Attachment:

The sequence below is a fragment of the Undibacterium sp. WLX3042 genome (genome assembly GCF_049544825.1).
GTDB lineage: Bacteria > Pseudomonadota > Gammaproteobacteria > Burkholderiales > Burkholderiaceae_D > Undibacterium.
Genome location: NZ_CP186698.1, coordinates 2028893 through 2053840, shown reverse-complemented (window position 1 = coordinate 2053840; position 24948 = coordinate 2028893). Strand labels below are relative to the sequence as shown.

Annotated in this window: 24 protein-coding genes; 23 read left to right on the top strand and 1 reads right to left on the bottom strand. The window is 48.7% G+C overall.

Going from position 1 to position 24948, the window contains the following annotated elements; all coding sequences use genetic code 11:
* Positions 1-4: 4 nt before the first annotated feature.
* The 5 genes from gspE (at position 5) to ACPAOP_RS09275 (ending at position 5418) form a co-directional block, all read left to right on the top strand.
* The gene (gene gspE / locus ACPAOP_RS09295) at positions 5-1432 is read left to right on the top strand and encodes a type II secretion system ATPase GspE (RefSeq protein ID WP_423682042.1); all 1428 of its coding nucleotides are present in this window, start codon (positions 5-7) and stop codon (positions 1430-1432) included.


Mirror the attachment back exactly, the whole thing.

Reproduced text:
The sequence below is a fragment of the Undibacterium sp. WLX3042 genome (genome assembly GCF_049544825.1).
GTDB lineage: Bacteria > Pseudomonadota > Gammaproteobacteria > Burkholderiales > Burkholderiaceae_D > Undibacterium.
Genome location: NZ_CP186698.1, coordinates 2028893 through 2053840, shown reverse-complemented (window position 1 = coordinate 2053840; position 24948 = coordinate 2028893). Strand labels below are relative to the sequence as shown.

Annotated in this window: 24 protein-coding genes; 23 read left to right on the top strand and 1 reads right to left on the bottom strand. The window is 48.7% G+C overall.

Going from position 1 to position 24948, the window contains the following annotated elements; all coding sequences use genetic code 11:
* Positions 1-4: 4 nt before the first annotated feature.
* The 5 genes from gspE (at position 5) to ACPAOP_RS09275 (ending at position 5418) form a co-directional block, all read left to right on the top strand.
* The gene (gene gspE / locus ACPAOP_RS09295) at positions 5-1432 is read left to right on the top strand and encodes a type II secretion system ATPase GspE (RefSeq protein ID WP_423682042.1); all 1428 of its coding nucleotides are present in this window, start codon (positions 5-7) and stop codon (positions 1430-1432) included.